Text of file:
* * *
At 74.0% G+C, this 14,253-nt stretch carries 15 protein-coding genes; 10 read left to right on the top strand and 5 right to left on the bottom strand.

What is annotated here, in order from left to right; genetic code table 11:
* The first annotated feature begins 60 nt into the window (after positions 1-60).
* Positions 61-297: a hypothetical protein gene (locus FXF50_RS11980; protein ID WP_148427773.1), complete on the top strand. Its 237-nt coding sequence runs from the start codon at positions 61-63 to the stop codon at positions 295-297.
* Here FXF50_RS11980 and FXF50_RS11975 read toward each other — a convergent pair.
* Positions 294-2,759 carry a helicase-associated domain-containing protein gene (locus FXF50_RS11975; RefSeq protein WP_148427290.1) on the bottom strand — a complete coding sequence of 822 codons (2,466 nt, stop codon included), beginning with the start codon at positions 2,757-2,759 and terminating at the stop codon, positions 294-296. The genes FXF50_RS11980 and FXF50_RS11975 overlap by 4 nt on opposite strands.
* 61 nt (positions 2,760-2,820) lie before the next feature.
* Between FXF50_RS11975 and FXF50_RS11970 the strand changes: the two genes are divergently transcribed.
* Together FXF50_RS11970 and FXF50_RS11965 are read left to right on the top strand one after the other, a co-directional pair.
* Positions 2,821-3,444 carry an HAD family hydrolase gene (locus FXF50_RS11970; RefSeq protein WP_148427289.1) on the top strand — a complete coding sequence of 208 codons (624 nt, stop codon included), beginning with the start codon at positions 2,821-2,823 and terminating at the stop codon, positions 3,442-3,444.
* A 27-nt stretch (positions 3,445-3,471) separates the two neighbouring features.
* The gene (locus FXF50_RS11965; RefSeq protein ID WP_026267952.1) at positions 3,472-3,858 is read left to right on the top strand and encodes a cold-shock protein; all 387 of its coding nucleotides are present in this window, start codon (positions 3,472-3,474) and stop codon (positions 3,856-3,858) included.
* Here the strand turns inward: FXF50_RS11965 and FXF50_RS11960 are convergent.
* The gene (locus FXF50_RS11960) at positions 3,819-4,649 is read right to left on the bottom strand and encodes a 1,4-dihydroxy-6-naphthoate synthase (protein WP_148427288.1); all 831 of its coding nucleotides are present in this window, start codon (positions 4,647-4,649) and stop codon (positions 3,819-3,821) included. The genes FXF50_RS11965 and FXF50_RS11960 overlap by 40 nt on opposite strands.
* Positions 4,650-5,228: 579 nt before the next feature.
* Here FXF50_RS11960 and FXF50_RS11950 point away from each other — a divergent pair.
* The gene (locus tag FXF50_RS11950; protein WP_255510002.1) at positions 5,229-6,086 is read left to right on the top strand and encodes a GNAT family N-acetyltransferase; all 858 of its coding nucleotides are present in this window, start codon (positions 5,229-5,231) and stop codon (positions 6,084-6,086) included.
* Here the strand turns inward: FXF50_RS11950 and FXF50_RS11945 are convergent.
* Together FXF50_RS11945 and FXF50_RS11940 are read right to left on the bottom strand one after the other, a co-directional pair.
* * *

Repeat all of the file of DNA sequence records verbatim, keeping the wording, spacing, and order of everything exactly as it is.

At 74.0% G+C, this 14,253-nt stretch carries 15 protein-coding genes; 10 read left to right on the top strand and 5 right to left on the bottom strand.

What is annotated here, in order from left to right; genetic code table 11:
* The first annotated feature begins 60 nt into the window (after positions 1-60).
* Positions 61-297: a hypothetical protein gene (locus FXF50_RS11980; protein ID WP_148427773.1), complete on the top strand. Its 237-nt coding sequence runs from the start codon at positions 61-63 to the stop codon at positions 295-297.
* Here FXF50_RS11980 and FXF50_RS11975 read toward each other — a convergent pair.
* Positions 294-2,759 carry a helicase-associated domain-containing protein gene (locus FXF50_RS11975; RefSeq protein WP_148427290.1) on the bottom strand — a complete coding sequence of 822 codons (2,466 nt, stop codon included), beginning with the start codon at positions 2,757-2,759 and terminating at the stop codon, positions 294-296. The genes FXF50_RS11980 and FXF50_RS11975 overlap by 4 nt on opposite strands.
* 61 nt (positions 2,760-2,820) lie before the next feature.
* Between FXF50_RS11975 and FXF50_RS11970 the strand changes: the two genes are divergently transcribed.
* Together FXF50_RS11970 and FXF50_RS11965 are read left to right on the top strand one after the other, a co-directional pair.
* Positions 2,821-3,444 carry an HAD family hydrolase gene (locus FXF50_RS11970; RefSeq protein WP_148427289.1) on the top strand — a complete coding sequence of 208 codons (624 nt, stop codon included), beginning with the start codon at positions 2,821-2,823 and terminating at the stop codon, positions 3,442-3,444.
* A 27-nt stretch (positions 3,445-3,471) separates the two neighbouring features.
* The gene (locus FXF50_RS11965; RefSeq protein ID WP_026267952.1) at positions 3,472-3,858 is read left to right on the top strand and encodes a cold-shock protein; all 387 of its coding nucleotides are present in this window, start codon (positions 3,472-3,474) and stop codon (positions 3,856-3,858) included.
* Here the strand turns inward: FXF50_RS11965 and FXF50_RS11960 are convergent.
* The gene (locus FXF50_RS11960) at positions 3,819-4,649 is read right to left on the bottom strand and encodes a 1,4-dihydroxy-6-naphthoate synthase (protein WP_148427288.1); all 831 of its coding nucleotides are present in this window, start codon (positions 4,647-4,649) and stop codon (positions 3,819-3,821) included. The genes FXF50_RS11965 and FXF50_RS11960 overlap by 40 nt on opposite strands.
* Positions 4,650-5,228: 579 nt before the next feature.
* Here FXF50_RS11960 and FXF50_RS11950 point away from each other — a divergent pair.
* The gene (locus tag FXF50_RS11950; protein WP_255510002.1) at positions 5,229-6,086 is read left to right on the top strand and encodes a GNAT family N-acetyltransferase; all 858 of its coding nucleotides are present in this window, start codon (positions 5,229-5,231) and stop codon (positions 6,084-6,086) included.
* Here the strand turns inward: FXF50_RS11950 and FXF50_RS11945 are convergent.
* Together FXF50_RS11945 and FXF50_RS11940 are read right to left on the bottom strand one after the other, a co-directional pair.